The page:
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As the influenza season begins, EIN members are dealing with novel H1N1 influenza in health care settings and concerns about staffing. The Centers for Disease Control and Prevention (CDC) currently recommends reassignment of high-risk health care workers (HCWs) who could be exposed to the virus. Several groups, including IDSA and the Society for Healthcare Epidemiology (SHEA), have raised concerns and recommended against this approach (see “From the President”).
A comment from an EIN member in New York started a recent discussion on the subject. “We have a few allogenic bone marrow transplant patients on the ventilator with H1N1 flu pneumonia,” the member wrote. “Some ICU RNs are refusing to care for them and requesting reassignment for fear of contracting the virus. We plan on coming up with a strong policy that mandates they care for these patients” unless HCWs are pregnant; have a chronic lung condition, such as asthma or chronic obstructive pulmonary disease (COPD); or are taking immunosuppressant medication. “If they still refuse, then they will face disciplinary action,” the member continued. “Does anyone else have a similar issue or policy?”
“We have not instituted reassignment for any of our workers at this point,” a Wisconsin member replied, although reassigning pregnant workers was being considered. “Beyond that, we expect them to adhere to the ‘duty to care policy.’”
Identifying and isolating patients with H1N1 will protect HCWs more effectively than trying to figure out what individual workers can and can’t do, “and it sends a better message about our protective measures and our responsibilities to our patients,” another member responded. “The point may quickly become moot when our staff becomes more likely to contract this virus in the supermarket or library than at work. I wonder how many of the staff refusing to care for these patients also refuse the vaccine?”
The member, from California, also referenced CDC’s H1N1 guidance regarding pregnant HCWs (additional CDC guidance on reassignment is available here) and summarized the joint position statement issued by SHEA, IDSA, and several others groups arguing against this approach: “They cite a number of concerns, including the potential impact on the workforce, HCW privacy, the issue of where to ‘draw the line’ (such as HCWs who have a compromised family member at home), and implications for care of patients with seasonal influenza.” Effective protective measures are available, the member noted, and HCW infection typically results from failure to use these measures or occurs outside of work.
A respondent from Massachusetts also cited the groups’ position statement and described a similar approach. “If we believe our infection control procedures are highly effective, unless we are dealing with an extraordinarily high-risk situation (which would be relatively unusual in someone well enough to work) we are not prepared to change work assignments.”
The ICU nurses’ behavior was “simply unethical,” according to a member from Missouri. Pregnant nurses are not excused from caring for patients with other infections, such as cytomegalovirus (CMV), because there is not at an increased risk if proper precautions are followed. “The same logic applies with H1N1. They should not be excused as they have no increased risk if they take appropriate precautions—mask[s] and good hand washing.”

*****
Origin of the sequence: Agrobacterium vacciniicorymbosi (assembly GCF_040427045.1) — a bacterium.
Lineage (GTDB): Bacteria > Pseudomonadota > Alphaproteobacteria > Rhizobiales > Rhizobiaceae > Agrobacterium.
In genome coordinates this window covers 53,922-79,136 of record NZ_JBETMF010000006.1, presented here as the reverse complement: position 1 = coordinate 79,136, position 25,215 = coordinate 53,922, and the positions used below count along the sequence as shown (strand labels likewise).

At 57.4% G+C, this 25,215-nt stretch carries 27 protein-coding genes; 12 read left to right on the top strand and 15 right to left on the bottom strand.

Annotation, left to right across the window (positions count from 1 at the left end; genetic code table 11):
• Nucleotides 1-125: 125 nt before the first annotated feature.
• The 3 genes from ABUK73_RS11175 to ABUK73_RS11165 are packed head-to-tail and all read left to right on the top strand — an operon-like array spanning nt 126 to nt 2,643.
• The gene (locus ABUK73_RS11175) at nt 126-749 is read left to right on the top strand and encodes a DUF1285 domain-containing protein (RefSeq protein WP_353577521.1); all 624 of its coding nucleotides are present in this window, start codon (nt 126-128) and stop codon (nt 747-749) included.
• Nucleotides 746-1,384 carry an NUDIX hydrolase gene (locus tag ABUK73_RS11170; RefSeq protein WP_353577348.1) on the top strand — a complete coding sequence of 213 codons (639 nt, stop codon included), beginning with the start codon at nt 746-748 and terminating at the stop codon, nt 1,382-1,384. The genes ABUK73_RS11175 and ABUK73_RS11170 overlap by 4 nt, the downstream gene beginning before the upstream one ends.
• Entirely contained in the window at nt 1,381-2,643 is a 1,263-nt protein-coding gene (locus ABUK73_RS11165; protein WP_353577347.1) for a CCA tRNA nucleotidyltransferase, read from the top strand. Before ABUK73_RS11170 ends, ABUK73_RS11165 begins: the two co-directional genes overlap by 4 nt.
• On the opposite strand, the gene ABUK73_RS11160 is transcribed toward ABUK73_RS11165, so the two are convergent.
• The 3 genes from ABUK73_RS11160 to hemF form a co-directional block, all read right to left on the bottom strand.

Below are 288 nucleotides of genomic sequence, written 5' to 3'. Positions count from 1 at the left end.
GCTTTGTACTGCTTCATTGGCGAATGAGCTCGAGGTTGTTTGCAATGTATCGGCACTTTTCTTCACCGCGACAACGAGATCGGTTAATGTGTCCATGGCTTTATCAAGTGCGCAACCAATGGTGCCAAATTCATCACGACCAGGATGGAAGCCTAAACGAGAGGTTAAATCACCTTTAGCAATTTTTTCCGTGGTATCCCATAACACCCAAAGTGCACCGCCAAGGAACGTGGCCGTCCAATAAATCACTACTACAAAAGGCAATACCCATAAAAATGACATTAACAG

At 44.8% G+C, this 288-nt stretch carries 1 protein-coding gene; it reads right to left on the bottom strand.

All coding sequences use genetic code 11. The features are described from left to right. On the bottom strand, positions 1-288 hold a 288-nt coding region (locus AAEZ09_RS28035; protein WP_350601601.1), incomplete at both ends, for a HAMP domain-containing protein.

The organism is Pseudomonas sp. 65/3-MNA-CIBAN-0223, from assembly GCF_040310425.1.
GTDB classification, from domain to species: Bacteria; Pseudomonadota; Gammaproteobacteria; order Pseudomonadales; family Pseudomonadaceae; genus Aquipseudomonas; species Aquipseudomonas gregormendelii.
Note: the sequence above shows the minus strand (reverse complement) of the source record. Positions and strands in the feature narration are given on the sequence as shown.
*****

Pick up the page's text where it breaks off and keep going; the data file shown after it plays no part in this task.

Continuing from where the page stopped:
With the exception of pregnancy, “once you start exempting people, it’s a tough cascade to stop,” a member from Connecticut warned. Other HCWs should not be exempted and should take other precautions, such as wearing personal protective equipment (PPE) for all patient exposure and considering neuraminidase prophylaxis for unprotected exposure until a vaccine is available, he added.
A member from Ohio shared the experience of a colleague from the initial H1N1 outbreak earlier this year, when HCWs first encountered the new influenza strain: “Pregnant women were not allowed to care for the patients,” the member wrote. “Our detailed explanations of the risks and our calm professionalism kept the doubts at bay. The fact that nobody contracted the disease in the face of the most ill patients bears testament to good preparation and follow through with precautions, protocols, and hand washing.”
Drawing on several decades of experience as an ID clinician, a respondent from New York highlighted the responsibility HCWs bear to care for those with “communicable, potentially life-threatening diseases.” The member continued: “Risks of disease acquired during the performance of health care are not new. What seems new is the perception that performing health care should be zero risk.”
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The Emerging Infections Network (EIN) is a provider-based sentinel network designed to help the public-health community detect trends in emerging infectious diseases.
A joint project of IDSA and the Pediatric Infectious Diseases Society (PIDS) and supported by funding from the Centers for Disease Control and Prevention (CDC), EIN tracks emerging infectious diseases and keeps the public-health community up to date with issues that are currently affecting or may soon affect members’ clinical practices. The Network provides a great opportunity for members to share knowledge quickly across large geographical distances. Both IDSA and PIDS members are eligible to join. The EIN listserve allows members to discuss new disease trends and difficult cases. Click here for more information or to join EIN.
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